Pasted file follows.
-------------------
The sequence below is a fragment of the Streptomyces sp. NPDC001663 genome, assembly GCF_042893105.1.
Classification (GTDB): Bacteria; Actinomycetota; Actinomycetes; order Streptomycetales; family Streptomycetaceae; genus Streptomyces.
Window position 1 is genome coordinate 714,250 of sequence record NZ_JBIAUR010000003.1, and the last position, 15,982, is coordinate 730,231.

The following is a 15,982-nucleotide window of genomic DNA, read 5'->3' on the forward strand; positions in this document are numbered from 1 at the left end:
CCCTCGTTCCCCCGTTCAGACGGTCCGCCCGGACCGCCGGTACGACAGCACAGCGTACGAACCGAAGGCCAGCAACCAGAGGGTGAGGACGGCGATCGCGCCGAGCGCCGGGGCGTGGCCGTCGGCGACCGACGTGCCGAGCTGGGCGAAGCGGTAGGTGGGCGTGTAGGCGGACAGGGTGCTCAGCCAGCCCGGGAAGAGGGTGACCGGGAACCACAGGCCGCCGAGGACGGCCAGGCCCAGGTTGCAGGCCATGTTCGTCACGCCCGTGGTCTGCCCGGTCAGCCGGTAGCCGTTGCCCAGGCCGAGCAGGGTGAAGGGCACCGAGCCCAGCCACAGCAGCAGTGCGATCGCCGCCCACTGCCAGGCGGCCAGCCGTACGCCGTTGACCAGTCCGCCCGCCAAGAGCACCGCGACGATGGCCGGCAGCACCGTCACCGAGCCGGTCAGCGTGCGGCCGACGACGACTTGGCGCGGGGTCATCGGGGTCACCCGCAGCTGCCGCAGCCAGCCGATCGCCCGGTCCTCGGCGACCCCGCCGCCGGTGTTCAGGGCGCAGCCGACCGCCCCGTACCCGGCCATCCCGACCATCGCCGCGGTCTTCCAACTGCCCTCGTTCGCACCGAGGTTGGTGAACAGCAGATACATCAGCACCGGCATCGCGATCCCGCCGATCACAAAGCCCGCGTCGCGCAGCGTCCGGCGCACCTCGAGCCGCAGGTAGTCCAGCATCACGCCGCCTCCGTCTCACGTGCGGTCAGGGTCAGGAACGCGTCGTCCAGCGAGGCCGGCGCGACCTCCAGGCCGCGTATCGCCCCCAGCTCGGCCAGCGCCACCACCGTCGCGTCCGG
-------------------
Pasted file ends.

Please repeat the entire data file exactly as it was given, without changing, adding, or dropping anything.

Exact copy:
The sequence below is a fragment of the Streptomyces sp. NPDC001663 genome, assembly GCF_042893105.1.
Classification (GTDB): Bacteria; Actinomycetota; Actinomycetes; order Streptomycetales; family Streptomycetaceae; genus Streptomyces.
Window position 1 is genome coordinate 714,250 of sequence record NZ_JBIAUR010000003.1, and the last position, 15,982, is coordinate 730,231.

The following is a 15,982-nucleotide window of genomic DNA, read 5'->3' on the forward strand; positions in this document are numbered from 1 at the left end:
CCCTCGTTCCCCCGTTCAGACGGTCCGCCCGGACCGCCGGTACGACAGCACAGCGTACGAACCGAAGGCCAGCAACCAGAGGGTGAGGACGGCGATCGCGCCGAGCGCCGGGGCGTGGCCGTCGGCGACCGACGTGCCGAGCTGGGCGAAGCGGTAGGTGGGCGTGTAGGCGGACAGGGTGCTCAGCCAGCCCGGGAAGAGGGTGACCGGGAACCACAGGCCGCCGAGGACGGCCAGGCCCAGGTTGCAGGCCATGTTCGTCACGCCCGTGGTCTGCCCGGTCAGCCGGTAGCCGTTGCCCAGGCCGAGCAGGGTGAAGGGCACCGAGCCCAGCCACAGCAGCAGTGCGATCGCCGCCCACTGCCAGGCGGCCAGCCGTACGCCGTTGACCAGTCCGCCCGCCAAGAGCACCGCGACGATGGCCGGCAGCACCGTCACCGAGCCGGTCAGCGTGCGGCCGACGACGACTTGGCGCGGGGTCATCGGGGTCACCCGCAGCTGCCGCAGCCAGCCGATCGCCCGGTCCTCGGCGACCCCGCCGCCGGTGTTCAGGGCGCAGCCGACCGCCCCGTACCCGGCCATCCCGACCATCGCCGCGGTCTTCCAACTGCCCTCGTTCGCACCGAGGTTGGTGAACAGCAGATACATCAGCACCGGCATCGCGATCCCGCCGATCACAAAGCCCGCGTCGCGCAGCGTCCGGCGCACCTCGAGCCGCAGGTAGTCCAGCATCACGCCGCCTCCGTCTCACGTGCGGTCAGGGTCAGGAACGCGTCGTCCAGCGAGGCCGGCGCGACCTCCAGGCCGCGTATCGCCCCCAGCTCGGCCAGCGCCACCACCGTCGCGTCCGG